Interesting though, if you read this NREL article (https://financere.nrel.gov/finance/content/germany-solar-feed-in-ta...), it would suggest that we are spending as much as Germany per installed kW if federal tax credits and accelerated depreciation are only considered, no accounting for local or state incentives. If you account for our higher levels of insolation we could be doing what Germany did at HALF the cost. The difference is that we've been quite a bit less successful. Remember that our population is about 320 million and Germany's is around 80 million, so reaching parity in terms of total solar installation isn't that impressive. Given our relatively abundant solar radiation, we should be dwarfing them. In fact, they should probably have installed their PV here, if there were a way to make that work financially!
My main issue with net-metering is exactly what George points to - it provides no incentive to people installing PV to use any less energy than what the "pre-purchase" with their PV system, since whatever they save is "worthless" on the market . Further, they are incentivized to only install the exact size system they predict will meet their needs, since any extra generation is "worthless" as is anything energy conserved. How can this have a happy ending?
What I DO like about a feed-in tariff is that production and consumption are decoupled. If you want to install a PV system and sell power, have at it (for that matter, it's a lot simpler than granting tax credits, since it's performance-based. Put your PV in wrong and it's your problem, no one else's. This is likely a big reason PV is so much cheaper in Germany on soft costs.) If you decide to save energy, you save utility bills and have more energy to sell. VERY simple, you get a bill for what you use, you get a check for what you generate.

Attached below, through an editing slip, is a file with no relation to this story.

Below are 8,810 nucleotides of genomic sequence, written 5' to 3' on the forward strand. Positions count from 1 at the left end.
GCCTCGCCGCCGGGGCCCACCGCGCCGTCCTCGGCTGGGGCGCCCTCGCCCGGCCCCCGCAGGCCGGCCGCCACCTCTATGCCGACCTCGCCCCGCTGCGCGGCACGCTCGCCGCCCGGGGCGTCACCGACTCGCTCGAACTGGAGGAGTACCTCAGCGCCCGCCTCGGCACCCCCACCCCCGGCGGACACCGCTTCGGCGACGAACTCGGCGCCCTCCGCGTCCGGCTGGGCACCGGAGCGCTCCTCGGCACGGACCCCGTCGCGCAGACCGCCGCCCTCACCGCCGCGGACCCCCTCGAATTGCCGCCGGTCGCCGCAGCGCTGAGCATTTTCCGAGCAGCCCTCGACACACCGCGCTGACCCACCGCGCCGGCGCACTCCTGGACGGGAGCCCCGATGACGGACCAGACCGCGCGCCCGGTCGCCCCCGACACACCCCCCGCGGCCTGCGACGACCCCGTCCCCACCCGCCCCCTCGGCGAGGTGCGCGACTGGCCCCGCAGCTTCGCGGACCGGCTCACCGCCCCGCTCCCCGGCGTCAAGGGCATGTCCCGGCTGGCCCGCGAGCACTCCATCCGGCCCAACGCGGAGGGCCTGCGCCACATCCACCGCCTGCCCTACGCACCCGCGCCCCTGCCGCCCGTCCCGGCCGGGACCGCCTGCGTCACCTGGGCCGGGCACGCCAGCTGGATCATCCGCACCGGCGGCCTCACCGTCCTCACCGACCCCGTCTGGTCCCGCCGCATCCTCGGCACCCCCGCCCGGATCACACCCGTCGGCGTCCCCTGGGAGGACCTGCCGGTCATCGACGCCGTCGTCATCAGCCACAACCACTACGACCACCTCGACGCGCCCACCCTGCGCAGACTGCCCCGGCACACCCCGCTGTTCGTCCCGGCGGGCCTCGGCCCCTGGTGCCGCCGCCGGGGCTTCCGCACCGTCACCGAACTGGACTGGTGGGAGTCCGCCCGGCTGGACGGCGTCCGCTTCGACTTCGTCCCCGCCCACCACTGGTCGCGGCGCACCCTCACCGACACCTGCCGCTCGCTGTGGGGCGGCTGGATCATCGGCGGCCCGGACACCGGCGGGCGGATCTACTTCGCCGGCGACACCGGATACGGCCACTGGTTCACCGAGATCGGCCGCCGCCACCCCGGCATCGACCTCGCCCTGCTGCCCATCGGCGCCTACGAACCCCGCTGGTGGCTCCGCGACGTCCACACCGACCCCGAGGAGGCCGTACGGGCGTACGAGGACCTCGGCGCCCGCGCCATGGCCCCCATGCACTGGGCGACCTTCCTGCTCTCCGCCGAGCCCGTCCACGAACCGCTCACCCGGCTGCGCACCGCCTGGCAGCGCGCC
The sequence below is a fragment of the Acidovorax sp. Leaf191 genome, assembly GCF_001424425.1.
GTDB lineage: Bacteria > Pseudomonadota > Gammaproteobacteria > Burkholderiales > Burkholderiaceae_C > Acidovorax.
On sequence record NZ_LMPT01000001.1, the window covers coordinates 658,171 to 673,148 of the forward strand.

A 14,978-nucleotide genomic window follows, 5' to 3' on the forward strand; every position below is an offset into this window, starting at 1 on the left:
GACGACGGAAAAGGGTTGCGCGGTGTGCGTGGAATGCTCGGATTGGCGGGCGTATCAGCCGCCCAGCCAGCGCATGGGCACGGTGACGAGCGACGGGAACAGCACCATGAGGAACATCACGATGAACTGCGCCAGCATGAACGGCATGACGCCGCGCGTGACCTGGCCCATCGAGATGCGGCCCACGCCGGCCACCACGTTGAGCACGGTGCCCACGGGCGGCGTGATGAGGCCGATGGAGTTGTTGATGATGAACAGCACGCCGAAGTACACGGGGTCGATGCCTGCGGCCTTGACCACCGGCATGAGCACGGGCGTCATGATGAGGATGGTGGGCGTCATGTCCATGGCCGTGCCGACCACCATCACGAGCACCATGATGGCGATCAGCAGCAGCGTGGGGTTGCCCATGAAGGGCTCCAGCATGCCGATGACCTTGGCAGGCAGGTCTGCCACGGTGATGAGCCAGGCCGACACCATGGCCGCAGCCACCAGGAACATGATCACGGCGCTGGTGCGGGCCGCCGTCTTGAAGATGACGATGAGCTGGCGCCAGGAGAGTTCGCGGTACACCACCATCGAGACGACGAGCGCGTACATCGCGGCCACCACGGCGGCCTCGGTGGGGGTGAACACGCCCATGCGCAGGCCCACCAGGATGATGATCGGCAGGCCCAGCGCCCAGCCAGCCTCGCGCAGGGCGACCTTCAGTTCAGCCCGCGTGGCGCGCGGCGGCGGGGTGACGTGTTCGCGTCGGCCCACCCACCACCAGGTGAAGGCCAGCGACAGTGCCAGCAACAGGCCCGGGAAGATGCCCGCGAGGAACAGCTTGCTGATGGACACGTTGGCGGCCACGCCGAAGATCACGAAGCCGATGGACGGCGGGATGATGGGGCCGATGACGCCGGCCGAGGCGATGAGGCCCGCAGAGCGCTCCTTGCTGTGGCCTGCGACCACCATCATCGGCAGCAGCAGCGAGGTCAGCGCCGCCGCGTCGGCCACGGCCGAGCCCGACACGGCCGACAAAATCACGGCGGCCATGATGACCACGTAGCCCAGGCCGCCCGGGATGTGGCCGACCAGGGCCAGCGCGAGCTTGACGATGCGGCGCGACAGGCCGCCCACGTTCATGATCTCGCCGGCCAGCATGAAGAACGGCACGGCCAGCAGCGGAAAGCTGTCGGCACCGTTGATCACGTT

I feel that net metering primarily benefits utilities, who "barter" cheaper base load window and night energy for valuable summer near-peak energy. Again, this won't last long if a lot of people (including the utilities) jump into the solar energy market. Each new system eats into the profit of summer production disproportionately because PV generates much more power in summer. As long as the percentage of solar power is relatively insignificant, net metering works. Again, how forward-thinking is this?
Conservation won't die with the solar movement, if anything consumers will be MORE aware of peak use.
With Solar, consumers will simply be paying for available peak capacity instead of overall KWH consumption. Use all the power you want for cheap during low demand times, but pay high rates during peak demand times. Only 1/3 of current electric costs is fuel, the other 2/3's is distribution costs. Even if the fuel is free, distribution costs which are tied directly to the ability to meet peak demand remain.
Time of use rates are already becoming commonplace in residential due to peak demand issues. It's been popular in commercial, but until smartmeters dropped in price wasn't practical for residential applications. Even if a consumer wants to generate their power locally, peak demand issues remain. Customer pays for peak capacity and must spread the load over time in order to keep panel costs down. 5ton central AC units get replaced by "mini splits". Devices with large heating elements (dryers/water heaters/ovens) only to be run off peak if they are kept at all.